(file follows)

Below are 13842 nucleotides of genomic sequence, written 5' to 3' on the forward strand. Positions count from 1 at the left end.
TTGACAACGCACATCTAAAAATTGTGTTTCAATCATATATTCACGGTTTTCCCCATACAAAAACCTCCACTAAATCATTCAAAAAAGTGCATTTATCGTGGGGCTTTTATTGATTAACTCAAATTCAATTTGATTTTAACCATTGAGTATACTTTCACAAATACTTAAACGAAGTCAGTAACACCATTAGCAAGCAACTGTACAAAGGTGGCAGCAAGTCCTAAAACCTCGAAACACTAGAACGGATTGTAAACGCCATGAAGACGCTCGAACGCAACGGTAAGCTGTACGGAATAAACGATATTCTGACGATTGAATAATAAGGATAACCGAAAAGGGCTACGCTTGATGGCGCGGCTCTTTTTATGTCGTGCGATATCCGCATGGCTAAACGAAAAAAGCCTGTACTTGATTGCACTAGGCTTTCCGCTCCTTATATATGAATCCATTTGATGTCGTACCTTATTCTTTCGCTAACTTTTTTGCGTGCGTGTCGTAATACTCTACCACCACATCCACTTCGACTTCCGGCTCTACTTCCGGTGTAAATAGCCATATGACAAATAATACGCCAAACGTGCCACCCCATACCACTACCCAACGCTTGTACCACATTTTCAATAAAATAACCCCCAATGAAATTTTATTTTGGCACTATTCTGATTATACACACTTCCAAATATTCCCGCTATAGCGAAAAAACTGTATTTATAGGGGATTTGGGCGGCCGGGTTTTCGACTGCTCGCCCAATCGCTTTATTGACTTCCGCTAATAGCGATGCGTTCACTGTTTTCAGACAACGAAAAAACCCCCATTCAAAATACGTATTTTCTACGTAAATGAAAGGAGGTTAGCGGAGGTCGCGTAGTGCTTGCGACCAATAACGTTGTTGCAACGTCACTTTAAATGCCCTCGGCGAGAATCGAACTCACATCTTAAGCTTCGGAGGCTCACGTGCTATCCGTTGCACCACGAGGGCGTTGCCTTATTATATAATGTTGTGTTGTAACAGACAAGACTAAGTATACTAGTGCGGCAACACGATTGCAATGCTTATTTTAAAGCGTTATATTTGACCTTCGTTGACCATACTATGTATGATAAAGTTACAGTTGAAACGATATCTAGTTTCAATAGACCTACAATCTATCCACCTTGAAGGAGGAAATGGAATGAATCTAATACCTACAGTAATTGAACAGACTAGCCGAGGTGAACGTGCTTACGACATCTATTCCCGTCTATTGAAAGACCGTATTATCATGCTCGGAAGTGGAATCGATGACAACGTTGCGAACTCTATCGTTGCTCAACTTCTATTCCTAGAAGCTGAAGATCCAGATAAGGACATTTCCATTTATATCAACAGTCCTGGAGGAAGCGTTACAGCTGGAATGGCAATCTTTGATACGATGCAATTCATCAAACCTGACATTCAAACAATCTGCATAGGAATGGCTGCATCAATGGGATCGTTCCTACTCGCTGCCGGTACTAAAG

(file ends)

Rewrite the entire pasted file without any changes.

Below are 13842 nucleotides of genomic sequence, written 5' to 3' on the forward strand. Positions count from 1 at the left end.
TTGACAACGCACATCTAAAAATTGTGTTTCAATCATATATTCACGGTTTTCCCCATACAAAAACCTCCACTAAATCATTCAAAAAAGTGCATTTATCGTGGGGCTTTTATTGATTAACTCAAATTCAATTTGATTTTAACCATTGAGTATACTTTCACAAATACTTAAACGAAGTCAGTAACACCATTAGCAAGCAACTGTACAAAGGTGGCAGCAAGTCCTAAAACCTCGAAACACTAGAACGGATTGTAAACGCCATGAAGACGCTCGAACGCAACGGTAAGCTGTACGGAATAAACGATATTCTGACGATTGAATAATAAGGATAACCGAAAAGGGCTACGCTTGATGGCGCGGCTCTTTTTATGTCGTGCGATATCCGCATGGCTAAACGAAAAAAGCCTGTACTTGATTGCACTAGGCTTTCCGCTCCTTATATATGAATCCATTTGATGTCGTACCTTATTCTTTCGCTAACTTTTTTGCGTGCGTGTCGTAATACTCTACCACCACATCCACTTCGACTTCCGGCTCTACTTCCGGTGTAAATAGCCATATGACAAATAATACGCCAAACGTGCCACCCCATACCACTACCCAACGCTTGTACCACATTTTCAATAAAATAACCCCCAATGAAATTTTATTTTGGCACTATTCTGATTATACACACTTCCAAATATTCCCGCTATAGCGAAAAAACTGTATTTATAGGGGATTTGGGCGGCCGGGTTTTCGACTGCTCGCCCAATCGCTTTATTGACTTCCGCTAATAGCGATGCGTTCACTGTTTTCAGACAACGAAAAAACCCCCATTCAAAATACGTATTTTCTACGTAAATGAAAGGAGGTTAGCGGAGGTCGCGTAGTGCTTGCGACCAATAACGTTGTTGCAACGTCACTTTAAATGCCCTCGGCGAGAATCGAACTCACATCTTAAGCTTCGGAGGCTCACGTGCTATCCGTTGCACCACGAGGGCGTTGCCTTATTATATAATGTTGTGTTGTAACAGACAAGACTAAGTATACTAGTGCGGCAACACGATTGCAATGCTTATTTTAAAGCGTTATATTTGACCTTCGTTGACCATACTATGTATGATAAAGTTACAGTTGAAACGATATCTAGTTTCAATAGACCTACAATCTATCCACCTTGAAGGAGGAAATGGAATGAATCTAATACCTACAGTAATTGAACAGACTAGCCGAGGTGAACGTGCTTACGACATCTATTCCCGTCTATTGAAAGACCGTATTATCATGCTCGGAAGTGGAATCGATGACAACGTTGCGAACTCTATCGTTGCTCAACTTCTATTCCTAGAAGCTGAAGATCCAGATAAGGACATTTCCATTTATATCAACAGTCCTGGAGGAAGCGTTACAGCTGGAATGGCAATCTTTGATACGATGCAATTCATCAAACCTGACATTCAAACAATCTGCATAGGAATGGCTGCATCAATGGGATCGTTCCTACTCGCTGCCGGTACTAAAG